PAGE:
Little Evidence of Modified Genetic Effect of rs16969968 on Heavy Smoking Based on Age of Onset of Smoking. Journal Article uri icon

Overview

abstract

  • INTRODUCTION: Tobacco smoking is the leading cause of preventable death globally. Smoking quantity, measured in cigarettes per day, is influenced both by the age of onset of regular smoking (AOS) and by genetic factors, including a strong effect of the nonsynonymous single-nucleotide polymorphism rs16969968. A previous study by Hartz et al. reported an interaction between these two factors, whereby rs16969968 risk allele carriers who started smoking earlier showed increased risk for heavy smoking compared with those who started later. This finding has yet to be replicated in a large, independent sample. METHODS: We performed a preregistered, direct replication attempt of the rs16969968 × AOS interaction on smoking quantity in 128 383 unrelated individuals from the UK Biobank, meta-analyzed across ancestry groups. We fit statistical association models mirroring the original publication as well as formal interaction tests on multiple phenotypic and analytical scales. RESULTS: We replicated the main effects of rs16969968 and AOS on cigarettes per day but failed to replicate the interaction using previous methods. Nominal significance of the rs16969968 × AOS interaction term depended strongly on the scale of analysis and the particular phenotype, as did associations stratified by early/late AOS. No interaction tests passed genome-wide correction (α = 5e-8), and all estimated interaction effect sizes were much smaller in magnitude than previous estimates. CONCLUSIONS: We failed to replicate the strong rs16969968 × AOS interaction effect previously reported. If such gene-moderator interactions influence complex traits, they likely depend on scale of measurement, and current biobanks lack the power to detect significant genome-wide associations given the minute effect sizes expected. IMPLICATIONS: We failed to replicate the strong rs16969968 × AOS interaction effect on smoking quantity previously reported. If such gene-moderator interactions influence complex traits, current biobanks lack the power to detect significant genome-wide associations given the minute effect sizes expected. Furthermore, many potential interaction effects are likely to depend on the scale of measurement employed.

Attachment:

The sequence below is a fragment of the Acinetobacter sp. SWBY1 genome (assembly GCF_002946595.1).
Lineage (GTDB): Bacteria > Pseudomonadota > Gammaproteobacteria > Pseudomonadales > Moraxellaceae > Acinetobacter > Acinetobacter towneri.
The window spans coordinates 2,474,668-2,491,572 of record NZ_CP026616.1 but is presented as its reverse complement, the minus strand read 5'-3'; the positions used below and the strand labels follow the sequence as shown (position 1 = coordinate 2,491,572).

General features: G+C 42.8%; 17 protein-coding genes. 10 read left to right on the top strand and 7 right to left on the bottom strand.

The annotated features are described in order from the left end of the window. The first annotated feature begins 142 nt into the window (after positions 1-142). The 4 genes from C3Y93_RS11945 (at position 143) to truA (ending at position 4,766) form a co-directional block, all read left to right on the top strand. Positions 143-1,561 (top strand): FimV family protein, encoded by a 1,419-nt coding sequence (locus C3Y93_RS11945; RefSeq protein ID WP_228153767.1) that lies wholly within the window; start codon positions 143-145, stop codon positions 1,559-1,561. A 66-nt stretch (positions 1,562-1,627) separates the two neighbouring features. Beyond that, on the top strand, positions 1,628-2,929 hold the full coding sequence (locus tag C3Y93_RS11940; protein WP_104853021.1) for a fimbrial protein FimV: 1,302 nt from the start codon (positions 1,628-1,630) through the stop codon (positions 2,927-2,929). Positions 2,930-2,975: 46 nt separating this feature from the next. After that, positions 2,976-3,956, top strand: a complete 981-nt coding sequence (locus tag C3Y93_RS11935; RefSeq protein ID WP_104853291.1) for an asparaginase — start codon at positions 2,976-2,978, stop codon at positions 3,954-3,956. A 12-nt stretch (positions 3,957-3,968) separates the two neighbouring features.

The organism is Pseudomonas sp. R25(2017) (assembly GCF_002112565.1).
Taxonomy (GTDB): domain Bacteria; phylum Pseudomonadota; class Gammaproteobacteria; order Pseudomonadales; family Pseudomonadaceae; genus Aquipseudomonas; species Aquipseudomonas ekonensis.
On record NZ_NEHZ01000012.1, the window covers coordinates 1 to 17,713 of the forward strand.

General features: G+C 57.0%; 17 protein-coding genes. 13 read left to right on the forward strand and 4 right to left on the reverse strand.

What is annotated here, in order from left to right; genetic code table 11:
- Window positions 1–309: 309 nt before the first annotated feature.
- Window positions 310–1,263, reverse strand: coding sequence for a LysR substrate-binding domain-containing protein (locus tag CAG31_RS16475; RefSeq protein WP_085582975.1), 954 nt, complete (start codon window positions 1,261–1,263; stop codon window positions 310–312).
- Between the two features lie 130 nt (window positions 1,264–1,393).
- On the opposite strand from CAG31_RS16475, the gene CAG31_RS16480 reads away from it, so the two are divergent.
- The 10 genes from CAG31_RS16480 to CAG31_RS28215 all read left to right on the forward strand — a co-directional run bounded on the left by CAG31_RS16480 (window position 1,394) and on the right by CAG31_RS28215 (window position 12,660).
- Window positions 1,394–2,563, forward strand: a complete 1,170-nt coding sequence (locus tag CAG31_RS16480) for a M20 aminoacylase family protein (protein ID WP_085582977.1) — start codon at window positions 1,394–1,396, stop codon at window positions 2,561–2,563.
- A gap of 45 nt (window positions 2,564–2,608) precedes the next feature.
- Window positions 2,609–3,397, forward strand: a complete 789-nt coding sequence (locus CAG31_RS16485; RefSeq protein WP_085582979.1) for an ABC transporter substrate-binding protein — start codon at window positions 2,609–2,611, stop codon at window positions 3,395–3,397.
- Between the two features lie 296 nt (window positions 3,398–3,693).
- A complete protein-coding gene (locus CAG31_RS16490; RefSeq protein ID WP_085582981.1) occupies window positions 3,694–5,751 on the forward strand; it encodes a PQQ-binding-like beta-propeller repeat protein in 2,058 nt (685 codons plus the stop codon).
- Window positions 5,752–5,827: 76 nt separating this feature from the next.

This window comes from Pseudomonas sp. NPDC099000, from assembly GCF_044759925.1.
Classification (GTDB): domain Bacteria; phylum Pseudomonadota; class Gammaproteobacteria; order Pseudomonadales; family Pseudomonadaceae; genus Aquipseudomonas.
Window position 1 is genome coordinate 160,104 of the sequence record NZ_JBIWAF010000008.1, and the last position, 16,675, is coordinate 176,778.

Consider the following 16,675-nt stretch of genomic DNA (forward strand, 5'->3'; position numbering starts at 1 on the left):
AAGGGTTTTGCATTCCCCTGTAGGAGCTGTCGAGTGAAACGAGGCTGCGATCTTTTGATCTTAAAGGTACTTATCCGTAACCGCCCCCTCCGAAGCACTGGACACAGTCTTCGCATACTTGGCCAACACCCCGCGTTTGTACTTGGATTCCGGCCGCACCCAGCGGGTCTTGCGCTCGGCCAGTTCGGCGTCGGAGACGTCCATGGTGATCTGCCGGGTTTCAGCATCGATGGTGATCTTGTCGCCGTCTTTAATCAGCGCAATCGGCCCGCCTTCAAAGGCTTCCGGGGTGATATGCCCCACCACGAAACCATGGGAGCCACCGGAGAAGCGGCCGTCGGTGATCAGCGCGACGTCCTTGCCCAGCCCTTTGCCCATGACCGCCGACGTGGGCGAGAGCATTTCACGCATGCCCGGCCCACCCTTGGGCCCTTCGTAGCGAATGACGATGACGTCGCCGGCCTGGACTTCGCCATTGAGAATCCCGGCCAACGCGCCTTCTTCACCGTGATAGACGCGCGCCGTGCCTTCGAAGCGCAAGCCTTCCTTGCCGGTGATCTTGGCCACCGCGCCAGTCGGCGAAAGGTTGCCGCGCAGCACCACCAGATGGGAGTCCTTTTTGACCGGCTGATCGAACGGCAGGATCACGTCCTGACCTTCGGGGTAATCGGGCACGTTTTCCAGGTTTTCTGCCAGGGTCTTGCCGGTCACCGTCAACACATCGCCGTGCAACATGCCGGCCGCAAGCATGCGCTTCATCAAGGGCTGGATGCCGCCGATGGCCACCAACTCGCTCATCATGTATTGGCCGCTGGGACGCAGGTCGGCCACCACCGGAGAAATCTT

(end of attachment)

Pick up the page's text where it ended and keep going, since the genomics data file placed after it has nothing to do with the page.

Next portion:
publication date

  • May 24, 2021

Date in CU Experts

  • November 13, 2020 12:22 PM

Full Author List

  • Adjangba C; Border R; Romero Villela PN; Ehringer MA; Evans LM

author count

  • 5

Other Profiles

Electronic International Standard Serial Number (EISSN)

  • 1469-994X

Additional Document Info

start page

  • 1055

end page

  • 1063

volume

  • 23

issue

  • 6